Sudden departure of two LHSC executives might cost $750,000 in severance

The sudden departure of two more top-executives from the London Health Sciences Centre (LHSC) is raising new questions tonight about executive compensation at public hospitals.

Neil Johnson, Executive Vice President and Chief Operating Officer, as well as Susan Nickle, Executive Vice President, General Counsel, and Chief People Officer are no longer employed by the hospital.

The hospital notified staff of the departures on Wednesday.

Johnson worked at the hospital in various leadership roles over 33 years, and recently oversaw the mass vaccination clinic at the Western Fair District Agriplex.

Nickles was hired in 2013.

The London Health Coalition’s Peter Bergmanis questions if three departures among the hospital’s top brass in just the last six months risks creating a leadership gap.

“This is a very disconcerting distraction again, at a time of pandemic when all resources should be focussed on struggling COVID-19 to the ground,” says Bergmanis.

In January, former CEO Dr. Paul Woods had his contract terminated by LHSC after the public learned he had travelled to the United States during the pandemic.

On Thursday, a request to interview both Interim CEO Jackie Schleifer Taylor and Board Chair Phyllis Retty were declined by the hospital’s communications department.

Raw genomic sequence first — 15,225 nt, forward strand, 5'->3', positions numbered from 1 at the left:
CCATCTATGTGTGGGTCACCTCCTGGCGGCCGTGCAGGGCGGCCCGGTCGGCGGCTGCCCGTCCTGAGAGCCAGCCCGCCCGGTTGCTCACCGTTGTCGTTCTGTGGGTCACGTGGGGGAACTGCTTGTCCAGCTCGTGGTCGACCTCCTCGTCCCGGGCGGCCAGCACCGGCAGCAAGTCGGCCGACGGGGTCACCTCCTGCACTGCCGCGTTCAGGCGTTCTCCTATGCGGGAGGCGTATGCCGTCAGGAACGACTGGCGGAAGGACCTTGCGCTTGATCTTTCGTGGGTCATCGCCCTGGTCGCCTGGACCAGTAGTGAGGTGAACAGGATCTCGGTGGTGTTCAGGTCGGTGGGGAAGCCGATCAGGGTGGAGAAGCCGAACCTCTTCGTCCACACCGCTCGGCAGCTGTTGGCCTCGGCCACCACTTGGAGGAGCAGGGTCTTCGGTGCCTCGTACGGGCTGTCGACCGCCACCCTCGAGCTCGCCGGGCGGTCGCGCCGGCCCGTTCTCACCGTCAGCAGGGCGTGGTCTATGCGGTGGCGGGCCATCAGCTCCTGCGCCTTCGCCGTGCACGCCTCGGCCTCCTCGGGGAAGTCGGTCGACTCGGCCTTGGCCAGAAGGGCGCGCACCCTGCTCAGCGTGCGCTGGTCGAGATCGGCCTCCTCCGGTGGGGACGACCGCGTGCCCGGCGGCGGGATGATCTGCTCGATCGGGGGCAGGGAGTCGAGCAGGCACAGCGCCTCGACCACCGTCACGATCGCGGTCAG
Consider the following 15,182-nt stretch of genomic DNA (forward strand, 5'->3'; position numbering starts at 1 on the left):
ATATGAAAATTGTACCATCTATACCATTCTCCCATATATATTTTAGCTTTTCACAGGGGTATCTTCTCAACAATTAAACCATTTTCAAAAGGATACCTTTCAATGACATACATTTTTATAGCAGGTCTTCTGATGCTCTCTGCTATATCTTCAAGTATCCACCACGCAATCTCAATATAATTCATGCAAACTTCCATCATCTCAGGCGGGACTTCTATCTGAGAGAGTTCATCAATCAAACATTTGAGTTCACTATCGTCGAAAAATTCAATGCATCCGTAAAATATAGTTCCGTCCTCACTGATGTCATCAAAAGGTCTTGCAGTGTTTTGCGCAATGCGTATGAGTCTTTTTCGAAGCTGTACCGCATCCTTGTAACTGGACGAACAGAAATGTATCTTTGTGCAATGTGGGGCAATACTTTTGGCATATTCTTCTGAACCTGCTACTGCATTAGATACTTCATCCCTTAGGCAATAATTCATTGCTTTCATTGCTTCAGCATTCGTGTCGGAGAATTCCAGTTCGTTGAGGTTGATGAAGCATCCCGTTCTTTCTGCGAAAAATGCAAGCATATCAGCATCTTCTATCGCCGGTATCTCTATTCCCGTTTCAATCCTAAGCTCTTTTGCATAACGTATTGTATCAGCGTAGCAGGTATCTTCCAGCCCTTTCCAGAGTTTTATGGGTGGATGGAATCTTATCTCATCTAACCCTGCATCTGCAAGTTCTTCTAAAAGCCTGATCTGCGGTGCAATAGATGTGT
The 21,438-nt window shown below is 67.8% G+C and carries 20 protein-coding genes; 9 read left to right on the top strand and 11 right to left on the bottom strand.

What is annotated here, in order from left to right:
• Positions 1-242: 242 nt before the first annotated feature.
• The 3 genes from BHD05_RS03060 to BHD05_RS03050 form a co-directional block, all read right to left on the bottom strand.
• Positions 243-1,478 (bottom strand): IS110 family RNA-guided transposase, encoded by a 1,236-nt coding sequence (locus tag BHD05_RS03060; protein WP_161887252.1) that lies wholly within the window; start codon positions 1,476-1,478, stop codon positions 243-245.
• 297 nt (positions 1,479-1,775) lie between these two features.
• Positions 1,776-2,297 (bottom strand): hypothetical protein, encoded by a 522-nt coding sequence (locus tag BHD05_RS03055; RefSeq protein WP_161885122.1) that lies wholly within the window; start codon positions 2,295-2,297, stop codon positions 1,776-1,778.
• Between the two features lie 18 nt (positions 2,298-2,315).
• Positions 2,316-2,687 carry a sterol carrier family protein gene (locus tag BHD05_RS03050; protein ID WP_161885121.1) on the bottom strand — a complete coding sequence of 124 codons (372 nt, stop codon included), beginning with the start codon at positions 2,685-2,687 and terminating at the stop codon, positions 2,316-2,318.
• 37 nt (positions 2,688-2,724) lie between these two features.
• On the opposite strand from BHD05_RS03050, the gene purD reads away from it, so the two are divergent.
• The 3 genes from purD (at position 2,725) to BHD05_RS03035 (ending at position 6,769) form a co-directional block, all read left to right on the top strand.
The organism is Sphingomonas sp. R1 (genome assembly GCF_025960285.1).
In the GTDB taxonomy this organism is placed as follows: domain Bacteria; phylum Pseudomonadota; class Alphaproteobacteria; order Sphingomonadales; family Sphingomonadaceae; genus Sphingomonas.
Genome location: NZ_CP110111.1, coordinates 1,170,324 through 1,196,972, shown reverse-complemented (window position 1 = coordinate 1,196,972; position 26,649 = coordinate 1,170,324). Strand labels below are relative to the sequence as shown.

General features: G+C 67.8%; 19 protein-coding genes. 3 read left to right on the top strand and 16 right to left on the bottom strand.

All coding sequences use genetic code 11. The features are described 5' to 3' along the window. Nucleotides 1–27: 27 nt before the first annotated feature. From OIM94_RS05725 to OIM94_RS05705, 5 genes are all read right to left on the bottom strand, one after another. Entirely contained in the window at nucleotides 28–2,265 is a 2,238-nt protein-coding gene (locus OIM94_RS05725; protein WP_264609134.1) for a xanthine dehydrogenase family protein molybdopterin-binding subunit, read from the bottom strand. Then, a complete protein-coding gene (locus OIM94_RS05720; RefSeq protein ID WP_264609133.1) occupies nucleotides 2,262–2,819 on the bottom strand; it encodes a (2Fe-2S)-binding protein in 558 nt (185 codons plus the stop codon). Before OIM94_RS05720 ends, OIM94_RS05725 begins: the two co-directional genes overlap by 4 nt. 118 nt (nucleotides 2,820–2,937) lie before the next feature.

Instead, a three-sentence statement was emailed to CTV News which confirmed the departures, wished Johnson and Nickle the best in their future endeavours, and expressed the hospital’s ongoing commitment to deliver high quality healthcare.

Subsequent questions emailed from CTV News did not receive a response.

Those questions included:

  • Were the contract terminations the decision of the Interim CEO, the hospital board, or both?
  • Were the contract terminations ‘with cause’ or ‘without cause’?

If severance is paid according to Johnson and Nickles’ employment contracts, is that the best use of more than $750,000 of health care dollars?

CTV News has yet to receive a reply.

According to their most recent contracts, and based on the public disclosure of their 2020 salaries:

  •  Termination without cause would see Susan Nickle owed 40 weeks of severance, totalling $189,288.
  •  Termination without cause would see Neil Johnson receive 104 weeks of severance totalling $576,576.

“This is a lot of money not going to any (healthcare) service,” says Bergmanis. “We have to cap the top wage scales, especially in public hospitals.”

Earlier this year, former CEO Paul Woods filed a $3.5 million dollar lawsuit against the hospital following his contract’s termination.

CTV News attempted to reach both Johnson and Nickle for comment, but has not yet receive responses.